“But as a human being, you know that when it concerns other people, it is not the right thing to do to cause the hurt of other people. I have expressed myself as a human being on this, not because I was trying to elicit any sympathy or anything; I have never asked for redemption, I have never asked for forgiveness. Those who know me know what I am about and those who understand the circumstances in the early 1980s when we became active; those who are old enough to remember that was what the circumstances were.”
Those circumstances recede further into the darkness of memory of democratic South Africa every year, yet, in the minds of those who suffered, it stays pin sharp. McBride spent five years on death row, in Pretoria, after being sentenced to the gallows for the Durban bombings.
He reckons the prison hanged more than 300 prisoners in this time. Through the cell door, he heard the condemned screaming and crying as warders dragged the condemned along the passages to their fate. The hanging warders used to bring back the bloody hoods from the gallows and force the next batch of condemned men to wash them.
In May 1990, the sun shone as hope visited death row in Pretoria. The prison management summoned McBride and a group of fellow condemned activists, to the main office at the maximum security prison. Each were given green prison jackets – the garb of special occasions. Warders drove them, in a van, to a distant part of the prison and all feared they were either going to be executed or allowed to escape and shot in the back.
“We were told not to talk and then we were put in this big room with a steel of security around the room and after about 45 minutes the former president (Mandela) walked in and it was the most beautiful sight on earth; the greatest feeling ever and when he walks in, he says: ‘Ah, Robert! How are you!’ As if he knew me forever. It was the most important meeting I had in my life. It was like a God-like environment. He gave us a rundown of negotiations and what can be expected and that we must not worry, we must be patient and sit tight, he knows all of our backgrounds and will do his utmost to get us released and we will never be forgotten.”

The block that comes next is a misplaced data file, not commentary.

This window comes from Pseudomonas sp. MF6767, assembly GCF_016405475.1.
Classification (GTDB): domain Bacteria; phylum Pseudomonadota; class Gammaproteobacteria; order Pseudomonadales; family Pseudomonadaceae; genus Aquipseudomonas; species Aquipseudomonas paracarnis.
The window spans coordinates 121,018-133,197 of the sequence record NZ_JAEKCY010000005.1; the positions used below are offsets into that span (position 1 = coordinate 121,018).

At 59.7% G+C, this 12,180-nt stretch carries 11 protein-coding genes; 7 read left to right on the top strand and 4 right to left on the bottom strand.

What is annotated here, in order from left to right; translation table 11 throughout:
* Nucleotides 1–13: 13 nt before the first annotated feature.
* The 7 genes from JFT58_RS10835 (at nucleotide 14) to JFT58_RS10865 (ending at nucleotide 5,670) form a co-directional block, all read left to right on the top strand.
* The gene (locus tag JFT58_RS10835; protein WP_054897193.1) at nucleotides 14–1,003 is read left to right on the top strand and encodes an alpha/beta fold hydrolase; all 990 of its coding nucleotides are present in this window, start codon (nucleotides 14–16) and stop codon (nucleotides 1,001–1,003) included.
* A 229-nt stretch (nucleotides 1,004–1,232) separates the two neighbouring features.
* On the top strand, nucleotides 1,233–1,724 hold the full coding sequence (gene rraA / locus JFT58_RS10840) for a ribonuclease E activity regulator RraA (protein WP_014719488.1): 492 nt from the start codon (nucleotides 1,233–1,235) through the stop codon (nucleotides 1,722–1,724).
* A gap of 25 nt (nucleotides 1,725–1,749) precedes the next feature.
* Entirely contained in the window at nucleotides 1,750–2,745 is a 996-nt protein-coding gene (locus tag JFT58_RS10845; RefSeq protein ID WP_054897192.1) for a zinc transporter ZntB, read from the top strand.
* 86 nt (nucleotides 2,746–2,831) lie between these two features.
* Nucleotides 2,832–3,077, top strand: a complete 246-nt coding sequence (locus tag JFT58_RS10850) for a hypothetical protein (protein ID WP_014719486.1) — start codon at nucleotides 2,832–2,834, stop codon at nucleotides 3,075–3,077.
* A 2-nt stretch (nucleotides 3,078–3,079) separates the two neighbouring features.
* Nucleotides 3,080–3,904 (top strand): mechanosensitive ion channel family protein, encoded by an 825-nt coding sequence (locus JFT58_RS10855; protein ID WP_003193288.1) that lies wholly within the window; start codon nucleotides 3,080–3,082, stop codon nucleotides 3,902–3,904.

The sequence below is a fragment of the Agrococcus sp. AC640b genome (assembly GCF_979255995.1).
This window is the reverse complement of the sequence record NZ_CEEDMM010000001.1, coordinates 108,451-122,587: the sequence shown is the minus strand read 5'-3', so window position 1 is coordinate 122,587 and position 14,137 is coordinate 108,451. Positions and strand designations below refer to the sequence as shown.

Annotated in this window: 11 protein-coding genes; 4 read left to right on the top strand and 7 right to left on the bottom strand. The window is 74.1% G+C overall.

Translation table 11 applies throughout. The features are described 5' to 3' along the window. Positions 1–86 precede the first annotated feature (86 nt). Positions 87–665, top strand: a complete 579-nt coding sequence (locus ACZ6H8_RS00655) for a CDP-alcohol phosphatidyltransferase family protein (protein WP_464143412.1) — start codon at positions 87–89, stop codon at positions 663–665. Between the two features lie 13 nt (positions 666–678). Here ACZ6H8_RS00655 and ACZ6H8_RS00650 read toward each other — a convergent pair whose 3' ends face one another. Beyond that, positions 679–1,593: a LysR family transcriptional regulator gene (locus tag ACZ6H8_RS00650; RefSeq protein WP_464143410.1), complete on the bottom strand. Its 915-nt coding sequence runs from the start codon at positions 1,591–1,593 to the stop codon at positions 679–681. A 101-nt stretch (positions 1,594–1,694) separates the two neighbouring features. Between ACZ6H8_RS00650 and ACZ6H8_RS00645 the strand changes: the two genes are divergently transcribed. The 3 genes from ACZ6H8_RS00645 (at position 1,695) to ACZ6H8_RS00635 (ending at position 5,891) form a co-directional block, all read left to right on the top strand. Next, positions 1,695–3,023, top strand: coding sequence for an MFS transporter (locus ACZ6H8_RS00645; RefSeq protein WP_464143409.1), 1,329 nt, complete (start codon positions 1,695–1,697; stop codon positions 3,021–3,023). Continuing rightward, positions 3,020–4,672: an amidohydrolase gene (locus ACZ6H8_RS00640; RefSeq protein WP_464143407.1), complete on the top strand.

It took more than two more years, in the shadow of the noose… until a fateful Friday. September 25, 1992. McBride will never forget the date.
“Round about half past four in the afternoon, I got a call to come to the office, I didn’t know what it was about, and when I came there, the head of the prison said: ‘You have a phone call’. It was my first phone call in prison. On the other end of the line was comrade Cyril Ramaphosa and he says: ‘Hi chief’. I keep quiet and then he says: ‘Monday’. I say: ‘What’s happening Monday chief?’ He keeps quiet, then he says: ‘You are going home!’ There was a bit of a smile you could feel in his voice,” says McBride with a huge smile on his face.
Long after Mandela had completed his long walk to freedom for his country, McBride was to yet again hear the click of a prison key and feel the pain from a warder’s boot.
It was the summer of 1998 and in Maputo, the sea was warm and the prawns were hot. The police in Mozambique picked up McBride, then a high-ranking official in foreign affairs, on alleged gun running charges that appeared to be trumped up to us journalists. We scoured the streets of the capital, for weeks, in search of witnesses.
McBride argued that he was on an undercover operation for the National Intelligence Agency trying to uncover gun runners who were flooding neighbouring South Africa with illegal weapons and fuelling crime; a counter that eventually set him free.
Despite this, McBride spent six months in the capital’s notorious, grim, Machava maximum security prison, where he told me violence was meted out.
I covered that story for many months and came within a split ace of interviewing McBride in his cell. We spent hours plying the Portuguese-speaking warders with beer and the story, through an interpreter, that we were friends visiting from South Africa and we just wanted to say hello. We told them our friend was a big man in South Africa.
“He is a small man now,” smiled back one of the warders icily.
We convinced the guards and as they moved towards the prison doors, keys in hand, our cover was blown. One of the not too bright colleagues from our TV station strolled into the prison waving his press card.
“Hello Chris!” says he. The none-too-pleased prison guards threw us out.
I had to wait more than 20 years for my interview with McBride.
A phrase I always remembered from those many hot, crazy, days in Maputo was a quote we got from the late presidential spokesperson Ronnie Mamoepa when McBride went behind bars yet again.
“He is a tough guy who can look after himself,” said Mamoepa.
The Zondo Commission and scores of corrupt policemen last month found out how tough.